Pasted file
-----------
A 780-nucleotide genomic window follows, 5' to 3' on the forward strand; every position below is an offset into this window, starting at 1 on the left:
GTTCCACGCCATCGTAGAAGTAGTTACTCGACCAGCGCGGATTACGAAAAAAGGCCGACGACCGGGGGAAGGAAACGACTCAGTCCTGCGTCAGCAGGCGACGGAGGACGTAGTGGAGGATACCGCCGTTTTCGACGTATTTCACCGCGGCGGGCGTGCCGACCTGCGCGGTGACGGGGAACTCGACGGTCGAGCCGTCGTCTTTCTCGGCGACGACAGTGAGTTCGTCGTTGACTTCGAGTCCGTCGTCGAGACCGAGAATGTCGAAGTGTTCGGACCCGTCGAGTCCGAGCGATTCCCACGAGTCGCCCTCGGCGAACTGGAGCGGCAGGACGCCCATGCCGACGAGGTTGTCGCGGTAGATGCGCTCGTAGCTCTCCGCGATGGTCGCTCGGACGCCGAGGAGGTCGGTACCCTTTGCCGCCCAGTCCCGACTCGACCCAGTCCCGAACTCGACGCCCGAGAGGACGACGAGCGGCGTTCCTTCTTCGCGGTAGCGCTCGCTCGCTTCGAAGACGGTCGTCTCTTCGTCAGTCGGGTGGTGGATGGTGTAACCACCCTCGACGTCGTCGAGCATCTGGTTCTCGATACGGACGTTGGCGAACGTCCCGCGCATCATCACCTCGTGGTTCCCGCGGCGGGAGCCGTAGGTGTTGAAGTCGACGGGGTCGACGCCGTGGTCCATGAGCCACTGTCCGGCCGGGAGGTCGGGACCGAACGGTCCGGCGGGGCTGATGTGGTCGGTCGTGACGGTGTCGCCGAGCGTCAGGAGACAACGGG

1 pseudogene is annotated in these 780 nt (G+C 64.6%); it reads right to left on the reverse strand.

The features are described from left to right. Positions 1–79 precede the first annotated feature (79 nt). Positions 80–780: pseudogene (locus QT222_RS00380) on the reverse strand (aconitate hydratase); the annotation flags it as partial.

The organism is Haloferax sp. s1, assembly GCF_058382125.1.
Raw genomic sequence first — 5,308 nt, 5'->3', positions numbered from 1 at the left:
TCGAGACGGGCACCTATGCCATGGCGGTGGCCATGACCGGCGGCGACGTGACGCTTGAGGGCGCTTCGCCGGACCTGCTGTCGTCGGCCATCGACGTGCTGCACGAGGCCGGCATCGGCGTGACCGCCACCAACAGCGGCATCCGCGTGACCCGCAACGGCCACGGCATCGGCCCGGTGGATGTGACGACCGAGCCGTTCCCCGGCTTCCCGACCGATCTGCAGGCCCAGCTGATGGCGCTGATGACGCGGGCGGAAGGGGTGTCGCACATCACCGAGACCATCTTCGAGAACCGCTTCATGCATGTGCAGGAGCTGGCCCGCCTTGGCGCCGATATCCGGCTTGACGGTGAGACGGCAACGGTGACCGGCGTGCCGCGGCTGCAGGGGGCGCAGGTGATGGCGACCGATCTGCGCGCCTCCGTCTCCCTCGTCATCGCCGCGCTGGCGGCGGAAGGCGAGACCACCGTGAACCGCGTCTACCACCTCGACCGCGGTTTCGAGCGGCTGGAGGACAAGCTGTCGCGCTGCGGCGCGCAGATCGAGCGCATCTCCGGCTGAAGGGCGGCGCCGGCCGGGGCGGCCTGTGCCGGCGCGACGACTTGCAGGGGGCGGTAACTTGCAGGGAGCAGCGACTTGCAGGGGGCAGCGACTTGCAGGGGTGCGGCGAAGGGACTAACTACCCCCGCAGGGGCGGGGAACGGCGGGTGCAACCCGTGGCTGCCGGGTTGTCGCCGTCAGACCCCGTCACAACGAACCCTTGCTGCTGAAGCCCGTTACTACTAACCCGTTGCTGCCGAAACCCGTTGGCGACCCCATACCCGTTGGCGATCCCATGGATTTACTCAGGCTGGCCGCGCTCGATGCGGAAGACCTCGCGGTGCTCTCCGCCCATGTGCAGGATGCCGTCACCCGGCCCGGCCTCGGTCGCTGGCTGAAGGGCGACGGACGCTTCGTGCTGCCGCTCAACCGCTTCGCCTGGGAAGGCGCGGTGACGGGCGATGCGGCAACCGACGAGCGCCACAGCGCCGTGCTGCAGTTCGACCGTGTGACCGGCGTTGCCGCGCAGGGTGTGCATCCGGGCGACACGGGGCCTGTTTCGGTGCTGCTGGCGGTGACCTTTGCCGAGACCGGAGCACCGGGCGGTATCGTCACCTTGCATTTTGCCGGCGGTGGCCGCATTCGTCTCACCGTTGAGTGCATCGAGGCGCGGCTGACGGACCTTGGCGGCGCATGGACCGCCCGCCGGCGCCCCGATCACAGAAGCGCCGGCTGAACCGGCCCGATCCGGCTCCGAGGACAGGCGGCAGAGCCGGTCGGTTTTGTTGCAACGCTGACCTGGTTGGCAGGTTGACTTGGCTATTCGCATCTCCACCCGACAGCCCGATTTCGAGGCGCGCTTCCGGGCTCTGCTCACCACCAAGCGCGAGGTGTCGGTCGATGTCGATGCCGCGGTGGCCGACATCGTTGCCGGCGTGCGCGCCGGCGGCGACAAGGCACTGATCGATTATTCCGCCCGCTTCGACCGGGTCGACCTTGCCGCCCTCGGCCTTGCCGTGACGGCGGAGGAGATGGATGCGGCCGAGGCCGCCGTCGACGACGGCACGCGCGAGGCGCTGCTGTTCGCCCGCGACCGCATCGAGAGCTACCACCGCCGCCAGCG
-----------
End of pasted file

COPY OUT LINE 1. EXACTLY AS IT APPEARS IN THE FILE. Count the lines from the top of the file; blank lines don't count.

A 780-nucleotide genomic window follows, 5' to 3' on the forward strand; every position below is an offset into this window, starting at 1 on the left: